The Portuguese descendant Stéphane de Freitas created "the first truly social network." The goal is to replace money with mutual help and it will be officially launched in November in France, and in January in Portugal.
Baptized as "Indigo," the network replaces money for mutual help and it will be available to the public after a two-and-a-half-year test phase with 24,000 people, being in 2015 "the most successful crowd-funded project in France" and having received the support of Microsoft.
After being launched in France and Portugal, it will also be launched in Greece and Ivory Coast.
"I was privileged to be invited to VivaTech (Paris) earlier this year and I had the opportunity of speaking on stage shortly after Mark Zuckerberg. I announced that Indigo could be the first truly social network. Today, social networks only do 'business', but there are 600 million people that, in their daily life, may not even have access to food or clothing or basic things for their lives," Stéphane de Freitas told Lusa.
The Indigo network is based on solidarity: a member can offer a good or a service to someone in need, increasing, in return, their 'GoodVibes' quotient, which enables access to other goods and services the member might need.
"Each time a person asks for a service or an object and you give it to them, their coefficient 'GoodVibes' increases and you can also have a counterpart. The more you help associations, the more your coefficient increases. And the more that coefficient increases, the more the price of things decreases," the Portuguese descendant added.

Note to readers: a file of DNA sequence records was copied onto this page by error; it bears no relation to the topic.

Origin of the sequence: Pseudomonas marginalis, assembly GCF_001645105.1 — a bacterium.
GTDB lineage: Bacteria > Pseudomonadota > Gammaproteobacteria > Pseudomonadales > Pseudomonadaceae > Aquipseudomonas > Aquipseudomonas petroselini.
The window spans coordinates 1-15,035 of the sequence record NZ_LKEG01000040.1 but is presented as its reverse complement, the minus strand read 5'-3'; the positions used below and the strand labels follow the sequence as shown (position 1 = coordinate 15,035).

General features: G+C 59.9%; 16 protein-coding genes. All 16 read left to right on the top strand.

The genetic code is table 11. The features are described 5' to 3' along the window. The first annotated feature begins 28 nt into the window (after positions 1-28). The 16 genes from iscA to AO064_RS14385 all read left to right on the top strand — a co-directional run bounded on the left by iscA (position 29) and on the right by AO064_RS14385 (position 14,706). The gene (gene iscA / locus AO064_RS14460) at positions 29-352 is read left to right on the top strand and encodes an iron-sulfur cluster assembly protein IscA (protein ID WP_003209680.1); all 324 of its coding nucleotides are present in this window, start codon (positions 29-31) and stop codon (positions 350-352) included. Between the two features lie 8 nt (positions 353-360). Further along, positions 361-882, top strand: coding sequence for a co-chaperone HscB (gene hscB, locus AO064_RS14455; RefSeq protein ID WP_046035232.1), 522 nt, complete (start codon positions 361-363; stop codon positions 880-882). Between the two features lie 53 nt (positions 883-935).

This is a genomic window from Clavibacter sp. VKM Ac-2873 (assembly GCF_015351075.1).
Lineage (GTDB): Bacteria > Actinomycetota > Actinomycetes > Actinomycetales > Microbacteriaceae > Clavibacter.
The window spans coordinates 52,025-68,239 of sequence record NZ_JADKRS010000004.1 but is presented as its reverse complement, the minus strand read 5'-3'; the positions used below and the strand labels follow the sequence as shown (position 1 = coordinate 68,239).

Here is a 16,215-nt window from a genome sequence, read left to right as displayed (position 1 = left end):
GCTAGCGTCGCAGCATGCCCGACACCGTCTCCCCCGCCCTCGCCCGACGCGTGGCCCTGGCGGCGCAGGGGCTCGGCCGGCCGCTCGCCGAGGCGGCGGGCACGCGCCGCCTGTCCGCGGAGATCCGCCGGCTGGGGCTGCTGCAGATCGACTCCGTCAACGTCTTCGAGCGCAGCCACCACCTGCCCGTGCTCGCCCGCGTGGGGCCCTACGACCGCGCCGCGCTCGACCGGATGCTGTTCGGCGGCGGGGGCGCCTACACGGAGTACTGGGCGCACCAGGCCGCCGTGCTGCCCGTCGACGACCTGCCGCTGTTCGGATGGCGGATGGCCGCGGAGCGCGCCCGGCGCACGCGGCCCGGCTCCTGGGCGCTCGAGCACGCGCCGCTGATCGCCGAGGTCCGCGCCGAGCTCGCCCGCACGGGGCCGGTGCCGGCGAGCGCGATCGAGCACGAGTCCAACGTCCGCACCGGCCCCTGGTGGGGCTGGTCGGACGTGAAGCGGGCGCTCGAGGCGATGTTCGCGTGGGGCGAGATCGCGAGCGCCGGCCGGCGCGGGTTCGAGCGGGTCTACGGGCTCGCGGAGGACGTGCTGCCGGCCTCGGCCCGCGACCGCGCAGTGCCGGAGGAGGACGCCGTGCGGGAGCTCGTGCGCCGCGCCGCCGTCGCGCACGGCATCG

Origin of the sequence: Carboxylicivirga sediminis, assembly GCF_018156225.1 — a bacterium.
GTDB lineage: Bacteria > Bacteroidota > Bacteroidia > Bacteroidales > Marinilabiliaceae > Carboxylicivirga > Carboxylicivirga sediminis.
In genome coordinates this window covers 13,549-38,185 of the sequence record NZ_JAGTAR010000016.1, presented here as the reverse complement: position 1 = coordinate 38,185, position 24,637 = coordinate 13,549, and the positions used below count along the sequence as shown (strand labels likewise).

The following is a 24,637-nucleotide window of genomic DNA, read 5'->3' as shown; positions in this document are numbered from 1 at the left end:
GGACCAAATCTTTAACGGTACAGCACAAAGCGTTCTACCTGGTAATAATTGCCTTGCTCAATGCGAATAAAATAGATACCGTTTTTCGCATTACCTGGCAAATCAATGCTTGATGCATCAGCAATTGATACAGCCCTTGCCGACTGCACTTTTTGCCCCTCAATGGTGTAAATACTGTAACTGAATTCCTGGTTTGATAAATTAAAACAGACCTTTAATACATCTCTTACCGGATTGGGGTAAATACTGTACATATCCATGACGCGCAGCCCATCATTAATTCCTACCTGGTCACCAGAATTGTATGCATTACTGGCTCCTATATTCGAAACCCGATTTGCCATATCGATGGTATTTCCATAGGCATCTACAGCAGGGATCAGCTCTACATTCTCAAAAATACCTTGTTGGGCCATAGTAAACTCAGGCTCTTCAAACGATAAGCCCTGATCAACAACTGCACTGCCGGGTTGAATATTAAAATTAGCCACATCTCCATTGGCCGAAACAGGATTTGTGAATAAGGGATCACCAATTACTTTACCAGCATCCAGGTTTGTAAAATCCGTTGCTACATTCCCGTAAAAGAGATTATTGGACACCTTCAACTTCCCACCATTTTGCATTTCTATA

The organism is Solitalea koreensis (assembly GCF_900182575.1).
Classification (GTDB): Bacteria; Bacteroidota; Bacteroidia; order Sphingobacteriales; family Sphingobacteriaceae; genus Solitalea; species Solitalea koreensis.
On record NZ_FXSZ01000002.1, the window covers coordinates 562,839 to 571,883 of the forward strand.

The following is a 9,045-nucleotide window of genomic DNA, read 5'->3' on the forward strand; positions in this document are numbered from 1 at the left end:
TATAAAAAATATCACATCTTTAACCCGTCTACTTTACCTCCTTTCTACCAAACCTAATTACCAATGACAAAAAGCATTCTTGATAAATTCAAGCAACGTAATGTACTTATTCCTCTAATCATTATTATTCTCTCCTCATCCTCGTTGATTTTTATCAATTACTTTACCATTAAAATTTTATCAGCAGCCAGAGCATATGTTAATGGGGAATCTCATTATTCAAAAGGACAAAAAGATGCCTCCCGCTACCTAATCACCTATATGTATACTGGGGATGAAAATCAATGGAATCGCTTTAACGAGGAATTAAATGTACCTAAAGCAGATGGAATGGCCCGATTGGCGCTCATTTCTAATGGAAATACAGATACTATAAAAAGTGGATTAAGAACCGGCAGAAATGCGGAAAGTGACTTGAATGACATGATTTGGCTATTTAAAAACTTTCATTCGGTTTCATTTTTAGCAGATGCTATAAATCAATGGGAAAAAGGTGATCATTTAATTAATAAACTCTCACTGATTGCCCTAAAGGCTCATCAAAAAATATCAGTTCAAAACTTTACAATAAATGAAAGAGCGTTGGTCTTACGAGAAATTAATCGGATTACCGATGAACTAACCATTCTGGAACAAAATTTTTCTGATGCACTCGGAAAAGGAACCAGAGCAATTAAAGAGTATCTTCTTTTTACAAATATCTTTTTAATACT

In addition to France, the country where he was born and where he has worked on other social projects, Stéphane de Freitas wants to officially launch the application in Portugal and Greece due to the financial crises these countries have experienced and the spirit of solidarity they have shown, a value that he sees very alive also in Africa.
The Portuguese-descendant is also the director of the documentary À voix haute: La Force de la parole, which was nominated for the French Césars Awards 2018 in the category of "Best Documentary Film" and left a message about the importance of "knowing how to speak."
The film portrays the eloquence contest he created in a suburban district of Paris to help young people from socially disadvantaged neighborhoods to speak in public, gain confidence, and encourage dialogue between people from different backgrounds.
Meanwhile, the pedagogy "Porter sa voix" that Stéphane created, and that is portrayed in the film, has been adopted by 60 schools in France and 100 new schools are expected to adopt the program soon. The concept has been exported to other countries.
At the end of September, Stéphane de Freitas also launched the book " Porter sa voix," in France, in which he talks about the problems he had in adolescence because he was Portuguese and came from a suburb of Paris, and where he defends the importance of mastering oral communication in order to counteract social violence.